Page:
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Horticulture : Crop Cultivation Guidence

The Coconut

  1. Introduction: The coconut (cocos nucifera L.) is a Tropical fruit plant grown on a large scale in a number of countries in tropical and sub-tropical areas. The place of origin though contradictory, is believed to be somewhere in South Asia –Malaysia. In India, coconut palms are grown on the entire coastal belt. Major share goes to Kerala, Karnataka and Tamil Nadu followed by Goa, Maharashtra, Andhra Pradesh, and Orissa.

  2. Importance: Every part of the coconut palm is useful to mankind. It supplies food, fuel, drink, oil and shelter to us. The wet kernel, desicated copra, coconut water, cream flour, oil, cake, toddy, husk, fibre, shell, coir, wood and leaves are used for one purpose or the other.

  3. Climate: The coconut palm grows well in a equatorial climate. The long spells of hot and dry weather, severe winters and extremes of temperatures are not favourable for coconut growing. However, it thrives well upto 1000 m above the sea level. The well distributed rainfall ranging from 100 to 300 cm is favourable.

  4. Soil: The coconut palm can grow in a wide range of soil conditions ranging from laterite, alluvial, red, sandy loam having pH range from 5.5 to 8.0. Soil should be fertile and good drainage without any hard substratum within one of the surface.

  5. Varieties : There are number of varieties grown in different parts, which are classified as under:-

  1. Tall varieties :-

    1. West Coast Tall

    2. Lakshadweep

    3. Andaman

    4. Kappadam

    5. Laguna

    6. San Raman

  1. Dwarf varieties:

    1. Chowghat – Dwarf green,

    2. Dwarf orange

    3. Malayon Dwarf

    4. Mangipod

  1. Hybrid varieties

    1. T X D

    2. D X T

  1. Selections- Pratap, Banoli, etc.

  1. Propagation: The coconut palm is commonly propagated by seeds. Since the productivity of the palm depends on the quality of the seedlings, utmost importance should be given to select the best nuts. The mother palms should be regular bearers giving annual yield of more than 100 nuts with the copra content of 150 g per nut. The mother palm should be within the age group of 20 to 40 years. These palms producing barren nuts and shedding immature nuts in large number should be discarded for the nursery purpose.

  2. Planting and Season: The planting distance depends on the type of plant or variety, soil type and weather monoculture or associated culture or mixed culture is adopted, distance should be in such a way that the fronds (leaves) of planting adjacent palms to do not overlap when fully grown. The spacing maybe 7 to 8 m both ways for tall varieties. Well developed and well grown seedlings about 1 to 2 years old should be selected for planting. The planting should be done on onset of monsoon for which the pits of 0.75 x 0.75 x 0.75 m should be opened and filled with a mixture of compost, bone meal, super phosphate, well before the monsoon.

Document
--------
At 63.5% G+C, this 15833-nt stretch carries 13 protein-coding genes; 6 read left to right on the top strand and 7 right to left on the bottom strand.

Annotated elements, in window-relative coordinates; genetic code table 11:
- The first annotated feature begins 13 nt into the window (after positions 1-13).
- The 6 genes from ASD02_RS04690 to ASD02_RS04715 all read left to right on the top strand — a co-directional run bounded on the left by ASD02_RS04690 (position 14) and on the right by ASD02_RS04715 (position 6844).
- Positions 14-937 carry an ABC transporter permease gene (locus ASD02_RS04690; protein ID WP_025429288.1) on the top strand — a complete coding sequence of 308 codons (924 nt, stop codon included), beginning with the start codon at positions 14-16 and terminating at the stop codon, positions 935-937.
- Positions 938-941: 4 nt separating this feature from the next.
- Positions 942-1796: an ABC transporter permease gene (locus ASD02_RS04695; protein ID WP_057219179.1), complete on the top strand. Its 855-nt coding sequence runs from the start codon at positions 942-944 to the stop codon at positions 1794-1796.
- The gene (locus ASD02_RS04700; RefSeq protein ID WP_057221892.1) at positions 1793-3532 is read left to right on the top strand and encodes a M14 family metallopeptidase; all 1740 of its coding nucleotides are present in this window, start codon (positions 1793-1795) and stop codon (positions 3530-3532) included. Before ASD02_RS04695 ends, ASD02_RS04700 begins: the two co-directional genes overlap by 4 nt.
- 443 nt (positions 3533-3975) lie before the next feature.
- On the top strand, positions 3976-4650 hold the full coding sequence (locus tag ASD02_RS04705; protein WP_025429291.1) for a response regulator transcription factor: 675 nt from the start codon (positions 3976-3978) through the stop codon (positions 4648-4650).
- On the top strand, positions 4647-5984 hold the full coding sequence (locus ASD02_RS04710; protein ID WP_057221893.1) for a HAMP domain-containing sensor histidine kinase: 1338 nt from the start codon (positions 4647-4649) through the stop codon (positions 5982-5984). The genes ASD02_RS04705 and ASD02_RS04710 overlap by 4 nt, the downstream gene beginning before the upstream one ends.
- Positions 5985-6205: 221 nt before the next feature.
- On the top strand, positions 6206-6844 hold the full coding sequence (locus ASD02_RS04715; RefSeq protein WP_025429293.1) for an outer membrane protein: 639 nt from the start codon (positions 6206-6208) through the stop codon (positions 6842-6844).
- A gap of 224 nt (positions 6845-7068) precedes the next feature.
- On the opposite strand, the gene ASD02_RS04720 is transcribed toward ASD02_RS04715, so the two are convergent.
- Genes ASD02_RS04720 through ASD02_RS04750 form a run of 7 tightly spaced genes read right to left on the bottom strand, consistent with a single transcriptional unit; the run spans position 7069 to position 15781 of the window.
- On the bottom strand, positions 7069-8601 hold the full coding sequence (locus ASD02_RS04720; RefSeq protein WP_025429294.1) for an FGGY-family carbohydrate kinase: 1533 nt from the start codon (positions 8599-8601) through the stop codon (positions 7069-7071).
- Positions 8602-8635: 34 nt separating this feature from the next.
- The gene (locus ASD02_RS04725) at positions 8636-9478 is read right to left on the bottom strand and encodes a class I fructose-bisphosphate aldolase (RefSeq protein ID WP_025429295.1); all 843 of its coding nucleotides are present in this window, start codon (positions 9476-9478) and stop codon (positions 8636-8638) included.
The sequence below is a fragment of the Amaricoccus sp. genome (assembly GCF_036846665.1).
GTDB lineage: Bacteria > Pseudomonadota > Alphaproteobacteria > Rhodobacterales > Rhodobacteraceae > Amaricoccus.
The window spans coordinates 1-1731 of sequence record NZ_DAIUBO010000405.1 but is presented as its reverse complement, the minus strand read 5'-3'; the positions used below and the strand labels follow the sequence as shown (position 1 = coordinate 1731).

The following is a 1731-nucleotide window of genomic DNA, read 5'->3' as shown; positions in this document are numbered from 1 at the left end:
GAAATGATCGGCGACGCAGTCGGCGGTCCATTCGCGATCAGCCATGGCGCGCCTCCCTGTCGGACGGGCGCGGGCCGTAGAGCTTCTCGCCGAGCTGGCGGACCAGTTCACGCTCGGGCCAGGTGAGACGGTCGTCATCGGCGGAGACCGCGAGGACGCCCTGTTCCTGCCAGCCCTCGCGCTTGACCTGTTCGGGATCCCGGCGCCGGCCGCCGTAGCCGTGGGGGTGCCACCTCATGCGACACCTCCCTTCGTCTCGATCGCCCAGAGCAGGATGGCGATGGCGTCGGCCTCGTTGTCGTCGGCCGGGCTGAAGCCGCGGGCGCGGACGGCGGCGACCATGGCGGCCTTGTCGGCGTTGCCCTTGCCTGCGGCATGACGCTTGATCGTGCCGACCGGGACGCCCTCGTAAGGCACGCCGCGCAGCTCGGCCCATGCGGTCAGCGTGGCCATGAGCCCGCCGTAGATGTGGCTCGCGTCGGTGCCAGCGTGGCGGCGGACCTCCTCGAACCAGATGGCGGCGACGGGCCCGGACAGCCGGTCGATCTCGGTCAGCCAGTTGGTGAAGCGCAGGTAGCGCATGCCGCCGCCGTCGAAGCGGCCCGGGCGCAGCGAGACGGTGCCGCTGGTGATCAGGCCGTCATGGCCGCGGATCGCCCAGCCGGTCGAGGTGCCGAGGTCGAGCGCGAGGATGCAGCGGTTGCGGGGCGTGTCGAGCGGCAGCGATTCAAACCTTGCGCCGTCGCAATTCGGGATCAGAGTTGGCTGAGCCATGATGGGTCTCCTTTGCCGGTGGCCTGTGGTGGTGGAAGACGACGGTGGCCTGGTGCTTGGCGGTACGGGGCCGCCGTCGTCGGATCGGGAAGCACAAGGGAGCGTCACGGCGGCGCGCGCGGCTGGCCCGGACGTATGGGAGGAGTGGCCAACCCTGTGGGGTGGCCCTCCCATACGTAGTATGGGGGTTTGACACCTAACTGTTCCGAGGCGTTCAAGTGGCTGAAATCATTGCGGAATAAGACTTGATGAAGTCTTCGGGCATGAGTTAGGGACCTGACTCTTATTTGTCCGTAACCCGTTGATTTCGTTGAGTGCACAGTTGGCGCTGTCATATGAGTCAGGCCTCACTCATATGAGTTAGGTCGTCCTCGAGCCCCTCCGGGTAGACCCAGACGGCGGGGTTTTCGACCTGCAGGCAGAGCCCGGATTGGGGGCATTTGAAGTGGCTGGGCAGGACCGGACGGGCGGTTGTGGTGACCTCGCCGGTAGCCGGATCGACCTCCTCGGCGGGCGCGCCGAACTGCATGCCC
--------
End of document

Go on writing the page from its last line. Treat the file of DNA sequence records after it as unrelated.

3. Interculturing: Weeding and stirring the soil around the plant should be done frequently. The interspace may be kept clean or utilised for taking other crops, seasonals or perennials.

  4. Care of young plants: The young palms need proper care during the early stages of growth from transplanting upto 5th year. The seedlings should be protected from stray cattle. During summer months, shade and frequent watering must be provided to the young palms to avoid casualties. The care should be taken to see that the collar and leaf axils of the seedlings are not covered by mud, water or soil.

  5. Special horticulture practices: The dwarf varieties are considered on self-pollinating while tall varieties are considered cross pollinating inter planting of mix planting be done to increase the fruit set. Honey bees are considered to be very useful for pollination and be rared in the viscinity of palm cultures.

  6. Irrigation: The coconut palm requires large quantities of water for its normal growth and timely production. In normal conditions and in absence of rains every palm needs about 16-18 litre water daily. Regular irrigation helps to increase the fruit set, improve size and copra content. However, stagnation of water and ill drained conditions should be strictly avoided.

  7. Nutrition: To get a good yield, palms should be fertilized regularly and with a quick frequency, Bimonthly applications are more beneficial. Every well grown palm should be applied with 25 kg. Of FYM 1 kg of 5:10:5. Micronutrients/Ormichem @ 2 kg/palm once in a year should be applied to avoid any micro-nutrient disorders.

  8. Plant protection: Important pests, Rhinocerous beetle, Red palm weevil, leaf eating caterpillar and cockchafer beetle are the major insect pests. Occassionally mealy bug, rat and slug also become trouble some. Bud rot and leaf rot and root wilt can cause severe damage to palms. One should be very alert to notice the symptoms of any post and take the suitable control measures. Close planting should be avoided plantation should be kept weed free and clean. The palms should be cleared off at least once in a year. Providing a good drainage and feeding the palms with balanced nutrition is useful to keep palms healthy.

  9. Harvesting and yield: The well developed nuts should be harvested one month earlier to full maturity. Harvesting of nuts is a skilled and risky job. 2 to 6 harvestings can be done yearly. Average 80 to 100 nuts are harvested per tree/year.

Post harvest handling and sale: The nuts are hardy and can be kept for a long time. Nuts harvested at less than 9 months age will be dried spoiled or without or very thin layer of copra. Copra is removed and then processed for different purposes or dried and stored and sold as dry copra.